Muslims gain by Christian poll boycott

BEIRUT (Reuter) - An Iranian- backed militant and several pro- Syrian candidates swept to victory in general elections for Mount Lebanon, results released early today showed. The second stage of voting in Lebanon's first general elections in 20 years went ahead yesterday, widening a gulf between the Christian and Muslim communities.

As voters in Muslim and Druze areas flocked to polling stations, the Christians abstained from voting in answer to a call by Christian opposition groups, who insist the election is a plot by Damascus to further control Lebanon. But the Christian boycott played into the hands of pro-Damascus and Muslim fundamentalist candidates.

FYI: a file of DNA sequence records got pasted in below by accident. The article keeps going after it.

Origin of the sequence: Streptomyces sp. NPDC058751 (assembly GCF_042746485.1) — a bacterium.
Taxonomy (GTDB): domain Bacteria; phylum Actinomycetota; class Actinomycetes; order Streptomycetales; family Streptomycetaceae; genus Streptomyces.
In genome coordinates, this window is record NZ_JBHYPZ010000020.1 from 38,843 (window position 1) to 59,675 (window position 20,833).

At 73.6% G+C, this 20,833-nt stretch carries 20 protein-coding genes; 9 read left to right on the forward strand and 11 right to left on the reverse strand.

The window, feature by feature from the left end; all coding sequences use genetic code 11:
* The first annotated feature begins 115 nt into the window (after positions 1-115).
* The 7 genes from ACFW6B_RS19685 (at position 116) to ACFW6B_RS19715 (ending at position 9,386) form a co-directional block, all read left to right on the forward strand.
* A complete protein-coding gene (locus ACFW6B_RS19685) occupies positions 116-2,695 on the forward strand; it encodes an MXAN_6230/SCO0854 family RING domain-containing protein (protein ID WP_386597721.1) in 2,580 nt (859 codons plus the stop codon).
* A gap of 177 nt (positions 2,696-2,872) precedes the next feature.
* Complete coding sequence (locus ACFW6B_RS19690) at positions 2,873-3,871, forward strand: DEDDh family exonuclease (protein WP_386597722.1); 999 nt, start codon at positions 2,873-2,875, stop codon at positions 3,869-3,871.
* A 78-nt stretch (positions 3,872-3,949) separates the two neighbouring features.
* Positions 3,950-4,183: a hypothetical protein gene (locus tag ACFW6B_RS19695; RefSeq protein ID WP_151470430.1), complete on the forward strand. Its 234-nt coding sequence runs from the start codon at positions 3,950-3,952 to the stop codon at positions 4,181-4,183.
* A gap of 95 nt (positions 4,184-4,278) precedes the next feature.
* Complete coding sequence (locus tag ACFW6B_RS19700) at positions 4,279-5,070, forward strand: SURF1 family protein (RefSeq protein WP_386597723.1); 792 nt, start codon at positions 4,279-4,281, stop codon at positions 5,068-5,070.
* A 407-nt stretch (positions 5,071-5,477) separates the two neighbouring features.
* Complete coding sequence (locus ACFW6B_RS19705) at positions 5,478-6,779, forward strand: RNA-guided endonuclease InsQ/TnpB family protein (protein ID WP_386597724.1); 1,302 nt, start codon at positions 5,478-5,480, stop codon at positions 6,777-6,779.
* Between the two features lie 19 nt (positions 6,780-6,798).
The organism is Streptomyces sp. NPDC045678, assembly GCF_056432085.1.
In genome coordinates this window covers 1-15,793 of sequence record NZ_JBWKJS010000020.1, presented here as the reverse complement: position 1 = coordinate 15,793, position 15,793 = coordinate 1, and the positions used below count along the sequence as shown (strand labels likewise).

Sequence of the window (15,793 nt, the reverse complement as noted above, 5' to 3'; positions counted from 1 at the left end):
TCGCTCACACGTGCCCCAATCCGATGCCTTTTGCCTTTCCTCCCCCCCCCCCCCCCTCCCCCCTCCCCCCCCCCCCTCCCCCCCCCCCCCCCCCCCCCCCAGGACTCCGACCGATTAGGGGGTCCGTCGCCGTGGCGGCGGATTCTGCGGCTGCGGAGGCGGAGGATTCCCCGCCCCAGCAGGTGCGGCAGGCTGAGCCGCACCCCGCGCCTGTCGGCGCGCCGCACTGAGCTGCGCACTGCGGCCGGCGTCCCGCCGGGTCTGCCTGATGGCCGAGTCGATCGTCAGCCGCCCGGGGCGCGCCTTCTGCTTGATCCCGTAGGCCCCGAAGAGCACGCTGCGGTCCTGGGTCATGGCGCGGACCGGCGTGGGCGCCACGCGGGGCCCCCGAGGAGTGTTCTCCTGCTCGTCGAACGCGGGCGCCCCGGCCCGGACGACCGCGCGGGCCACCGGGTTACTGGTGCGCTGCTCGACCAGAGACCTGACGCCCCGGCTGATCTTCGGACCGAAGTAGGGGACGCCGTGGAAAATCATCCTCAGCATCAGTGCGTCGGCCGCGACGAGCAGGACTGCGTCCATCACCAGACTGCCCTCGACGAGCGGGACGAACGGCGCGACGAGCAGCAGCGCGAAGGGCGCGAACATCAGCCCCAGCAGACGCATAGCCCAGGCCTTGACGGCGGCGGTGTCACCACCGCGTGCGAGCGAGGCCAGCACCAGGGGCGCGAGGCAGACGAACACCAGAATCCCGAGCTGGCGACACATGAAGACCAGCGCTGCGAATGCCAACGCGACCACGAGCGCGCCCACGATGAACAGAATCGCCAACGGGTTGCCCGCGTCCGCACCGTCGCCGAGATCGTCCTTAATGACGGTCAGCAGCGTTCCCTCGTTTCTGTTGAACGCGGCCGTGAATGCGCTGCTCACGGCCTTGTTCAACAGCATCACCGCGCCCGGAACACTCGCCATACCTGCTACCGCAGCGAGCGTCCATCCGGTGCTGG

Results for the Christian Ba'abda district in Mount Lebanon showed that three pro-Syrian Christians, a Shia Muslim and a Druze as well as a pro-Iranian Hizbollah candidate won seats in the 128-member national assembly.

The victory of the Hizbollah candidate, Ali Ammar, was the main surprise, as he defeated a pro-Syrian favourite.

Hizbollah, a rising force in Lebanon's internal political arena, astonished many when it won a landslide victory in last week's elections in eastern Lebanon. Four Hizbollah officials, including three clerics, and four allied candidates defeated a strong list of traditional leaders led by the House Speaker, Hussein Husseini.

'This is a victory for Islam, a victory for the resistance, a victory that we present to all our martyrs,' the Hizbollah-run Voice of Light radio said after the results were announced.

During yesterday's vote, Israeli warplanes attacked a Hizbollah post in south Lebanon and the militants detonated a bomb near a pro-Israeli militia patrol.

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